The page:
Reprinted from yesterday's late editions

The career of most pop stars is usually short and sweet. A few years. A few hit records. An easy fortune. Adulation. Fame. Overnight success. Then overnight obscurity from which few return.

Neil Sedaka is one of those few. His performance at the Merriweather Post Pavilion Thursday was actually two shows - Neil Sedaka, the teen idol of the late '60s, whose career ended with the British invasion of 1964, and Neil Sedaka, the popular middle-aged singer-songwriter of the mid-'70s, whose songs have been embraced by a new generation of pop listeners.

The reasons for his initial success and his comeback are the same. Bright, uncomplicated lyrics set the snappy, cheerful music with melodic "hooks" that even the most ardent pessimist could not fail to grab. Added to the songs is Sedaka the performer. Smiling, dancing about the stage, kissing the lovely backup singers, Sedaka is as effervescent and entertaining today as he was in 1968.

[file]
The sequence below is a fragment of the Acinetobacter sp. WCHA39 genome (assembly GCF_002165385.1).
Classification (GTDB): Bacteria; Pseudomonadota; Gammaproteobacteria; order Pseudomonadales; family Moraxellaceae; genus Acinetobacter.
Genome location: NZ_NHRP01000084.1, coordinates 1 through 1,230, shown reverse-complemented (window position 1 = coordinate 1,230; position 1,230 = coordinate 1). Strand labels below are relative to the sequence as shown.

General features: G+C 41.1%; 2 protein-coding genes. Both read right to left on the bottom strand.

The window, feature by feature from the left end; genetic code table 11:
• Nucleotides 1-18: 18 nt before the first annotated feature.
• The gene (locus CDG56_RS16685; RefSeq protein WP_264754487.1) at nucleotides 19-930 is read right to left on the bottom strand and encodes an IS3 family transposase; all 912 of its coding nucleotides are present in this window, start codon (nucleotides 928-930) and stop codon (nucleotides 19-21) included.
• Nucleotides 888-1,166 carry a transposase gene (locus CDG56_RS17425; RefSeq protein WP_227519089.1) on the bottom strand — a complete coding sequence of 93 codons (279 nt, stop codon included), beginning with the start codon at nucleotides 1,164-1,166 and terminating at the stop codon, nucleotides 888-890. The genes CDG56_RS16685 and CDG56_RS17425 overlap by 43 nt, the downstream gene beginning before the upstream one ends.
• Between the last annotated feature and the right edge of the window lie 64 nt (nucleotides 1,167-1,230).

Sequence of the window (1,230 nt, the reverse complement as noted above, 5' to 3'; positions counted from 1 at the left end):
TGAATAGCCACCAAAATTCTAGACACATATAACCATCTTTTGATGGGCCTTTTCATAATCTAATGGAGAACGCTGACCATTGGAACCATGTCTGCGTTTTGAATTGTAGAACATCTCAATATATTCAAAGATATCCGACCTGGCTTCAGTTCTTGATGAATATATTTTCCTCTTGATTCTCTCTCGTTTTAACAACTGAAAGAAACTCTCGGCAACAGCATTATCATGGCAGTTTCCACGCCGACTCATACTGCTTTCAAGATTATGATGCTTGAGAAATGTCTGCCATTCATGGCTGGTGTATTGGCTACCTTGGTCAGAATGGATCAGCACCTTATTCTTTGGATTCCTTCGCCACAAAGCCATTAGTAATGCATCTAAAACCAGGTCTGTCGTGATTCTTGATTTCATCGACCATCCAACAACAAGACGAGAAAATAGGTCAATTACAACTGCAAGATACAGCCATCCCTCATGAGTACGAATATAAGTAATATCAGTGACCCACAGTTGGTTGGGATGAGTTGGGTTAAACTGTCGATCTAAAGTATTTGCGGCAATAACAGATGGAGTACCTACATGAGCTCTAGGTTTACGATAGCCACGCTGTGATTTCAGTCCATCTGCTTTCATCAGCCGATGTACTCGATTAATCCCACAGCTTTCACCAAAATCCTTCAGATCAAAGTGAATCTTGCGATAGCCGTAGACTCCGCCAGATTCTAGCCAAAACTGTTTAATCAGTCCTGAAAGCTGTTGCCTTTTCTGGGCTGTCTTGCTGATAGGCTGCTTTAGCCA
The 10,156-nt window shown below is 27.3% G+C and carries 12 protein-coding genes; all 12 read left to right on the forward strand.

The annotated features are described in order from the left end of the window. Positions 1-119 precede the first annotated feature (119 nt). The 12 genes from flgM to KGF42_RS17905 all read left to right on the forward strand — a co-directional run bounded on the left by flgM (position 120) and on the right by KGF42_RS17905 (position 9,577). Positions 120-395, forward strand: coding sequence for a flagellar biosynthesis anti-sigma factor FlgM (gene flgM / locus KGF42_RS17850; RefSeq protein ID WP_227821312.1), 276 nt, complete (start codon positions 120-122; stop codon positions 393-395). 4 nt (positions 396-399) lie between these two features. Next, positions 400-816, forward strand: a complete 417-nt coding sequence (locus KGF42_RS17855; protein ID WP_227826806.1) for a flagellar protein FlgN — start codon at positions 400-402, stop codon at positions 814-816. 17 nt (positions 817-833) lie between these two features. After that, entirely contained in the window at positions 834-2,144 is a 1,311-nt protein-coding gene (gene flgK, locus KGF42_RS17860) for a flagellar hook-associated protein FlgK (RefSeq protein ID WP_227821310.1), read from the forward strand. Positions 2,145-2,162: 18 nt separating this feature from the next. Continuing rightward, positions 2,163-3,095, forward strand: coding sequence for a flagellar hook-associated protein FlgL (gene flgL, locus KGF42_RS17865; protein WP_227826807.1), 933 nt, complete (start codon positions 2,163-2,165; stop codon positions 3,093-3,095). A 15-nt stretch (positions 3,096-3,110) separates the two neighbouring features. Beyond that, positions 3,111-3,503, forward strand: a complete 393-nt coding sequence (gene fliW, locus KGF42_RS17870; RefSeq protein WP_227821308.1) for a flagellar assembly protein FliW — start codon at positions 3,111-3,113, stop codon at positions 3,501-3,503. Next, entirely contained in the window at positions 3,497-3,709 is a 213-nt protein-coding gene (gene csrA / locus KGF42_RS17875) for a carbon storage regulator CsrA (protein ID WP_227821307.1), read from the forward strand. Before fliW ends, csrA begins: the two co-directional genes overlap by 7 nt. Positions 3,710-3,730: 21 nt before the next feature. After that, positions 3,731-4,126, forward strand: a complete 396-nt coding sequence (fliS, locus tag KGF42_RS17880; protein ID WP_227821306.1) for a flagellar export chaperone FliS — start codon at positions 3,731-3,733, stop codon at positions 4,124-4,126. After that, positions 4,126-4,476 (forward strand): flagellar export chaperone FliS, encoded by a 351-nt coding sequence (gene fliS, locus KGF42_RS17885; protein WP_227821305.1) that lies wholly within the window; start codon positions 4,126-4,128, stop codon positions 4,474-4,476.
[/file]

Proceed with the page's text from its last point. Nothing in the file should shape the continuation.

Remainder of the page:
His strong, high-pitched voice has worn with time and while he has certainly grown a trifle pudgy in his middle-age, his spirit and enthusiasm are still those of a bubbling teen-age star.

Neil Sedaka obviously enjoys performing his songs as he enjoys writing thim and the crowd responded by clapping with his music and bouncing in their seats. After 20 years, that's not bad.